Alex Salamanca could tell it had been some time since Mayor Martin J. Walsh last picked up a paint brush to create a work of art.
Crouching next to Walsh on a paint-spattered canvas laid on the ground outside the Roxbury Center for the Performing Arts, the 17-year-old Fenway High School student offered the mayor advice on how to execute a proper brush stroke.
Salamanca was slightly nervous Walsh would mess up. But as the mayor applied a thin line of white paint to the ballet shoe of a towering dancer displayed on the building’s wall, Salamanca breathed a sigh of relief.
“He did great,” Salamanca said Thursday, as Walsh stepped away to greet a crowd. “He outlined it really well.”
The painting lesson marked the celebration of the 25th anniversary of the “Mayor’s Mural Crew,” a revolving group of young artists from area schools who for years have worked alongside professionals to design and paint large-scale murals around Boston.
On Thursday, beneath the heat of the August sun, more than a dozen students who are part of this year’s program worked diligently, brushes in hand, applying a smattering of blue, brown, yellow, and orange paint to the performing arts center’s facade, to create a scene of dancers in varying poses.
“The mural crew has been hugely supported,” said director Heidi Schork, who started the Mayor’s Mural Crew in 1991, under Mayor Ray Flynn. “At this point, I think we are an institution in the city, so that it’s kind of expected if you’re driving down a main drag somewhere in Boston that you’re going to see a group of kids covered in paint on a scaffolding.”
Schork has overseen the creation of hundreds of murals citywide since the group first launched, she said. This summer, students helped to create a total of four murals — including one of Ray Bolger, a Dorchester native who played the Scarecrow in “The Wizard of OZ” — and to touch up a fifth that had been vandalized.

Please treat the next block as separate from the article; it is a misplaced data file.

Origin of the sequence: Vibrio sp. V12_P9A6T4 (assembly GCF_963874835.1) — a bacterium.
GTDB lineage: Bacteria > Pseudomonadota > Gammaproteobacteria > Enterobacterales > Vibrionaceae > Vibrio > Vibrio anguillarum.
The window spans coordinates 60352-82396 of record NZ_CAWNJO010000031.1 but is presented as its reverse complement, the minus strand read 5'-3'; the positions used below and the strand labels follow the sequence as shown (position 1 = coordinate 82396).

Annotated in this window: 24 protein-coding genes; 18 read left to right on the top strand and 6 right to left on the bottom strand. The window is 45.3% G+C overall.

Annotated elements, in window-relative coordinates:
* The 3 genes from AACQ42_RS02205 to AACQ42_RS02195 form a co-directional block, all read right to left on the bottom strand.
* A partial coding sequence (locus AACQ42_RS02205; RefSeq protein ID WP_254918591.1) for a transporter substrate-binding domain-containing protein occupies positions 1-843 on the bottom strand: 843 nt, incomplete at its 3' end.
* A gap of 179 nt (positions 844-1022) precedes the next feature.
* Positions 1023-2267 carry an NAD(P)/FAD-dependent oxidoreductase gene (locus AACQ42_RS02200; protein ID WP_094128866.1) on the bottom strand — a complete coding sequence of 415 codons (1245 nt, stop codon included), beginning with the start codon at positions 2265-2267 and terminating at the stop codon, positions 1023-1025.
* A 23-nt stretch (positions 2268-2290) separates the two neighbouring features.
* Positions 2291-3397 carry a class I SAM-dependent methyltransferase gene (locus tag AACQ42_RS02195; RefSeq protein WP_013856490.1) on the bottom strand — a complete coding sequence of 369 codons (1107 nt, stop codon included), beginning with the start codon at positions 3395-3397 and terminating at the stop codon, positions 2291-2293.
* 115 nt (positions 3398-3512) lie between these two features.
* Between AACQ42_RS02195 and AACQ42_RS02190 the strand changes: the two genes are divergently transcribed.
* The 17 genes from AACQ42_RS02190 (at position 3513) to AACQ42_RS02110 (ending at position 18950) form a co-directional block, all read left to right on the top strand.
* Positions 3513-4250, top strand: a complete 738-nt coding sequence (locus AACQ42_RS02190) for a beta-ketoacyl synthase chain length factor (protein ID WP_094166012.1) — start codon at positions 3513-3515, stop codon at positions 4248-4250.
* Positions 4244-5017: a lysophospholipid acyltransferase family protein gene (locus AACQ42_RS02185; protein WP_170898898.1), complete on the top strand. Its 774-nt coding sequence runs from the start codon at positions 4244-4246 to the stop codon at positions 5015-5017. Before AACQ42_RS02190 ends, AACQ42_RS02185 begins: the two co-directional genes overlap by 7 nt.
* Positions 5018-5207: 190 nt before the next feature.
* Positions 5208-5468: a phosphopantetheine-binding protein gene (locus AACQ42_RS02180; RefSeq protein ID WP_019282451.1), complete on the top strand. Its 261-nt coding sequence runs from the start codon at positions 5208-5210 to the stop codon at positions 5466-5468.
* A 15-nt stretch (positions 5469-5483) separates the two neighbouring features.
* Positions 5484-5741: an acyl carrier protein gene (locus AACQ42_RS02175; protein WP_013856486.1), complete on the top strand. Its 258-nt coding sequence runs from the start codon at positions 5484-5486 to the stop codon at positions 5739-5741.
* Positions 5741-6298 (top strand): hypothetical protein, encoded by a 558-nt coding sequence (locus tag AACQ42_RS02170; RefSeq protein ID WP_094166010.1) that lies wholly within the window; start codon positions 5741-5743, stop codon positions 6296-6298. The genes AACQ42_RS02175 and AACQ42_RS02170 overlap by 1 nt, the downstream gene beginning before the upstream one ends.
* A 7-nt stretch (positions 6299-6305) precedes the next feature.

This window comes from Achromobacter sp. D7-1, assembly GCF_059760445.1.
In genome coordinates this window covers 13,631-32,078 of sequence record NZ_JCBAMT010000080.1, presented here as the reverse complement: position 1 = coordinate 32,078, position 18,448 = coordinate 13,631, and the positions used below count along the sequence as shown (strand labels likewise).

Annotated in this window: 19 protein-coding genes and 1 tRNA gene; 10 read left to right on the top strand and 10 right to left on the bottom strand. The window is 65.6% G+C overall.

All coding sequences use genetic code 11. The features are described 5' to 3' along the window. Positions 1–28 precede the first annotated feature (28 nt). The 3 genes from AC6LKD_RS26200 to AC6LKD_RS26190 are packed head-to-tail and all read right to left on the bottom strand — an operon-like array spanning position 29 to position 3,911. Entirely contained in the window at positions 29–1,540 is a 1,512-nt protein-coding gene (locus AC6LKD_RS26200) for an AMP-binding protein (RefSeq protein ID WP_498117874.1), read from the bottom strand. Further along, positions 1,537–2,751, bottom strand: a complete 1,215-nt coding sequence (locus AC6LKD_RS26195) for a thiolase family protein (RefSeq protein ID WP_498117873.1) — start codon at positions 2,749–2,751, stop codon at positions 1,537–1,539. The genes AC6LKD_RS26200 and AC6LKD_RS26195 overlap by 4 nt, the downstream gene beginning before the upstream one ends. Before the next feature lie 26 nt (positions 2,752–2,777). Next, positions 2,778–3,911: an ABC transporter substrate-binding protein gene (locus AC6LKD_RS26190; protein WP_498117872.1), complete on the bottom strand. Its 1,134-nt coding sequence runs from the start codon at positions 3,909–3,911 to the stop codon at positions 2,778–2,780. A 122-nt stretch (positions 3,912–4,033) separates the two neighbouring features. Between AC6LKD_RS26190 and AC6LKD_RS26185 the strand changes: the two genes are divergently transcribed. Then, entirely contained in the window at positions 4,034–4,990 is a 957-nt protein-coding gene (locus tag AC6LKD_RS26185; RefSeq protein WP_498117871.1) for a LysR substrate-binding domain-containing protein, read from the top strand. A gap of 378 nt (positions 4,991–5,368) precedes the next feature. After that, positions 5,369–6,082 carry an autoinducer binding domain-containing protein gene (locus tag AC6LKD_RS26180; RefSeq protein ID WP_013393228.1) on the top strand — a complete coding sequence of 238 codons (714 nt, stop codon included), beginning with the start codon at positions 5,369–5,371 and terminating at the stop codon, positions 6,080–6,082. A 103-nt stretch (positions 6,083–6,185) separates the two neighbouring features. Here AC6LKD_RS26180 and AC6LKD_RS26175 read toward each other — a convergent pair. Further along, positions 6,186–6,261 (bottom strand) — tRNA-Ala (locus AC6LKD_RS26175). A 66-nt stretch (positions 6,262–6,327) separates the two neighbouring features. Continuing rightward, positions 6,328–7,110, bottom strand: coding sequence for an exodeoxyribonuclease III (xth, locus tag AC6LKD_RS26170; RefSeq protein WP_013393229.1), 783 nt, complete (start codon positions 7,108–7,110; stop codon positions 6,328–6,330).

The mural of dancers at the performing arts center on Blue Hill Avenue will replace one that was first painted by members of the group back in 1995, but that had fallen into disrepair.
Students who participate in the program are paid for the hard work that they do. For $10 an hour, they spend their summer days not inside their homes, hunched over computers, or staring at their smartphones, but trying their hand at being budding artists.
Fiona Duckworth, 17, and a rising senior at the Winsor School, has been part of the mural crew for three summers. She never fancied herself an artist, but the opportunity to be part of the city’s fabric was enticing. The mural of the dancers is the eighth she has worked on.
“I like to see the finished project,” she said. “I like going by on the bus and pointing to my friends, ‘Oh, I painted that mural.’”
As students continued to stand atop the scaffolding, and dab the wall with a mixture of colors from the buckets that stood along the sidewalk, Walsh commended their efforts.
“I think we need to do more of this in the city,” he said, after peeling off the mural crew’s signature army-green T-shirt, which he wore over his shirt and tie. “They’re very proud of the work they did this summer, and it opens up a whole new world to them, a whole new potential.”